The American Scene: Prints from Hopper to Pollock
|Starts:||19 Sep 2009|
|Ends:||13 Dec 2009|
|What is it:||Exhibitions|
|Venue opening hours:||Monday - Saturday 10am - 5pm. Sunday 12 - 4pm. We are open on Bank Holiday Mondays.|
|How much:||Admission is free.|
Printmakers in the United States in the first half of the 20th century produced some of the most exciting, original and defining images of modern American life.
Beginning with John Sloan and the Ashcan School of urban realism in the early 1900s, artists adopted a wide variety of print media to depict the American Scene, from the evocative cityscapes of Edward Hopper and Martin Lewis to romanticised views of the rural heartlands by Thomas Hart Benton and the young Jackson Pollock.
During the 1930s the Depression provided a strong vein of socially conscious subject matter, and new techniques such as screenprinting and other experimental media were explored. With the Second World War, America became increasingly international in its outlook, emerging after the war as a superpower, and the American Scene declined in its importance. The arrival in the United States of European exiles such as Josef Albers and Stanley William Hayter introduced geometrical abstraction and experiments with surreaism, culminating in the abstract expressionism that became the hallmark of the American avant-garde in the 1950s.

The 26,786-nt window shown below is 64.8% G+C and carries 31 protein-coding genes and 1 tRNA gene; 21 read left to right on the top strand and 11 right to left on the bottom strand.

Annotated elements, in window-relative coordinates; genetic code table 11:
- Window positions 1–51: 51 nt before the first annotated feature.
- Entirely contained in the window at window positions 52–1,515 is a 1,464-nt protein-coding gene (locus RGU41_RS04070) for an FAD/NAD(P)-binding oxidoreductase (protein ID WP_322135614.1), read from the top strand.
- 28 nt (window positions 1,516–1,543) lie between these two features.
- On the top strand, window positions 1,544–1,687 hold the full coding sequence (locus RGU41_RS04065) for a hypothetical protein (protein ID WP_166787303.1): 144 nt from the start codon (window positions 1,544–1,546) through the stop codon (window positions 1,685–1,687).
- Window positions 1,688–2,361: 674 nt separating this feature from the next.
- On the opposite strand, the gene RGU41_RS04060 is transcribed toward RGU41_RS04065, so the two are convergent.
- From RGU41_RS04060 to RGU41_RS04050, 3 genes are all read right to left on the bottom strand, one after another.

The exhibition is touring from the British Museum, which holds the most comprehensive collection of American prints of this period outside the United States.
Price: Admission is free.
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